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Who's gonna stop Jon Rahm? He's leading again at the Scottish Open

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Is anyone capable of stopping Jon Rahm?

The new world No. 1 poured it on again Friday at the European Tour’s Scottish Open, going out in 29 and earning a share of the 36-hole lead at the Renaissance Club.

Rahm has been on a heater over the past two months, tying for eighth at the PGA Championship, running away with the Memorial before an untimely withdrawal because of COVID-19, and then storming from behind to win the U.S. Open.

After a brief break to celebrate with friends and family in Arizona, Rahm has stayed hot overseas, opening up with rounds of 66-65 to move to 11 under, where he sits tied with co-leaders Thomas Detry (65) and Jack Senior (67), in the final event before the Open Championship.

Starting his second round on the 10th hole, Rahm birdied the opener and then ripped off birdies on Nos. 13, 14, 16, 17 and 18, turning in 29. He added a birdie on the first hole to surge in front.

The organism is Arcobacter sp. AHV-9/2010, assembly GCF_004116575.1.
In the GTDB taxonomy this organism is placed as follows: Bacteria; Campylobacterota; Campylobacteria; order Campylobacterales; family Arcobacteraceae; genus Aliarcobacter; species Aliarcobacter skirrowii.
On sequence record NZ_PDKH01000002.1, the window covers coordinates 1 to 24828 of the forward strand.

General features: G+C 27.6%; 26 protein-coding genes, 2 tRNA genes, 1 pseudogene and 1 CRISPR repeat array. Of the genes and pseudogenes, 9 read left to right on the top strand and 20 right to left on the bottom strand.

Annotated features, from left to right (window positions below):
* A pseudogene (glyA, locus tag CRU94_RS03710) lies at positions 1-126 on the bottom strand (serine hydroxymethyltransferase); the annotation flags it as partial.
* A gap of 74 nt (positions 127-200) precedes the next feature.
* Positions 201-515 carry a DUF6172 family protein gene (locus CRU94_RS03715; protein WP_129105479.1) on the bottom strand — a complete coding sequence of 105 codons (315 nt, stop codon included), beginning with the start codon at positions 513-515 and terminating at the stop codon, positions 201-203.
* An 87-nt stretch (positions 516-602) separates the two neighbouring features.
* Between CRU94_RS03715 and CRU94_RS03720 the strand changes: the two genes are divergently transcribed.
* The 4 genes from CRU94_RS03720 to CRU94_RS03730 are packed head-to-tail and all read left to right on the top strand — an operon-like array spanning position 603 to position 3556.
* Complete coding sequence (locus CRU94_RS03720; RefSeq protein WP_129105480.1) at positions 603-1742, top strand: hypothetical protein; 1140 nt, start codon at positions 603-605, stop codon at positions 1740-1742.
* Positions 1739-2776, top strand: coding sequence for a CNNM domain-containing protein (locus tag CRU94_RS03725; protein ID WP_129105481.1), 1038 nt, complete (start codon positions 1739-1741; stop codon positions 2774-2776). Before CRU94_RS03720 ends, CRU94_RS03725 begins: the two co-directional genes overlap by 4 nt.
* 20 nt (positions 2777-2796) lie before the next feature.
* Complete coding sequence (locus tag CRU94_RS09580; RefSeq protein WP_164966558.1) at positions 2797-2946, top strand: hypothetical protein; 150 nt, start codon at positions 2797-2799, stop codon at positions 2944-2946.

“It was unbelievable,” said Justin Thomas, who was grouped with Rahm. “He very realistically could have shot 9 under on the front nine. It was pretty impressive.”

Highlights: Jon Rahm shares lead at Scottish Open

Highlights: Jon Rahm shares lead at Scottish Open

Full-field scores from the abrdn Scottish Open

Indeed, Rahm said he played “perfect golf” over the first 10 holes and took advantage of a defenseless course with no wind. When the breeze picked up early on the front nine, Rahm had to adjust his starting lines and made a few mistakes, dropping shots on Nos. 2 and 4, but he minimized the damage as much as possible. He added a birdie on the seventh hole to finish off his 65 and post 11-under 131, one shot clear after the early wave.

“I think everything can get a little bit better,” Rahm said. “The first 10 holes, I played perfect golf, and after that, a couple tee shots and maybe more than anything, decision-making. Meaning, that if you’re ever in-between clubs or you don’t see a shot or you’re not comfortable, step back and commit to a shot. That’s important in a tournament and on a golf course where conditions are ever-changing.”